On display on the first floor of the McMaster Museum of Art is a sculpture by contemporary British artist Tony Cragg. Among other things, it is composed of crates, boxes, a broom, a standing bookshelf—humble objects that have been stacked together, then adorned with hundreds of metal screw hooks. The effect is a shimmering aura, a visual hum that charges the space and snags our capricious attention. I like this sculpture. I have stopped to look at it several times now, standing in the opposite corner, examining it from a distance.
The Cragg sculpture is entitled Taking and Giving and it is part of The Levy Legacy exhibition, which celebrates the life and generosity of Herman Herzog Levy, O.B.E., a Hamilton philanthropist, businessman and art collector who bequeathed $15.25 million to McMaster University, one of the largest gifts of its kind to a cultural institution in Canada. He also gave a twin gift to the Royal Ontario Museum. Both bequests came with specific instructions. In the ROM’s case the $15.25 million was to be spent for purchases of Chinese sculpture and ceramics within five years. For McMaster University, the guidelines were clear as well. Spend the money, within five years, on non–North American art only.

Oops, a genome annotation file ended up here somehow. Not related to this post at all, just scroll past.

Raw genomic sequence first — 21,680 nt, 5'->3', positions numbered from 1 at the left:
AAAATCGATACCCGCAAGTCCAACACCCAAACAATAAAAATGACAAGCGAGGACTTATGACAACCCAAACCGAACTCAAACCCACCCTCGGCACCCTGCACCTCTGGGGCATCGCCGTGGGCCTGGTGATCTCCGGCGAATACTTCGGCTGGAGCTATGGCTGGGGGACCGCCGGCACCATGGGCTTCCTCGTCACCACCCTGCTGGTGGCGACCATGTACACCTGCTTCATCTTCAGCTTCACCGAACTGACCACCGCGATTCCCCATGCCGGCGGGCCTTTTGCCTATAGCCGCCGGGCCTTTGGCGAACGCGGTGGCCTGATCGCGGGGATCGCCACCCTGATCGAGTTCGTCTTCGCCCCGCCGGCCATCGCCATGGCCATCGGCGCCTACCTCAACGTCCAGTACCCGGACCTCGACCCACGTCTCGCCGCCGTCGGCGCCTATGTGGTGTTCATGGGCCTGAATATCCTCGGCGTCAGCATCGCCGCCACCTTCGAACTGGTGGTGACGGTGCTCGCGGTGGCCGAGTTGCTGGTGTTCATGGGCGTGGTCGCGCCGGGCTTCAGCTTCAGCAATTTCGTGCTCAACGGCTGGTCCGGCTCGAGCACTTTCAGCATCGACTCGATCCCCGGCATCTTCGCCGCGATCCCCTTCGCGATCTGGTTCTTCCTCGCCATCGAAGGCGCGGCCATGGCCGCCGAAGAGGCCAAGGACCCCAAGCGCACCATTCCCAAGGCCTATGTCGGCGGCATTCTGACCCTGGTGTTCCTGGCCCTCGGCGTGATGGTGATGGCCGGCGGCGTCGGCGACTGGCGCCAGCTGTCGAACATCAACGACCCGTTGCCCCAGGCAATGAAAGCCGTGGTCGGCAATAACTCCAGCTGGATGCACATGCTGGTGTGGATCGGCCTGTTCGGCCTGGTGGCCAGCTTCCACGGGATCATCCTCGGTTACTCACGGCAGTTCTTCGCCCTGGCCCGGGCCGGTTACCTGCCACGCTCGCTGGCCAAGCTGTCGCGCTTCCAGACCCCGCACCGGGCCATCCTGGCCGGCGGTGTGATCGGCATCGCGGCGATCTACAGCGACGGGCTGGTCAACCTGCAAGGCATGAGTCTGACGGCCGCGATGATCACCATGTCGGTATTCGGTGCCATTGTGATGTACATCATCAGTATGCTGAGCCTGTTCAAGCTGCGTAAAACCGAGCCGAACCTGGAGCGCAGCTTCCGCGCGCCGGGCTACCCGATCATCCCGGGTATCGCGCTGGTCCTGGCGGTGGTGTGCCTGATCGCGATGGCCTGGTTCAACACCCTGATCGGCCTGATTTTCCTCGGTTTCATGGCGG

So begins our Winter 1996 cover story. To keep reading, view a PDF of the entire article.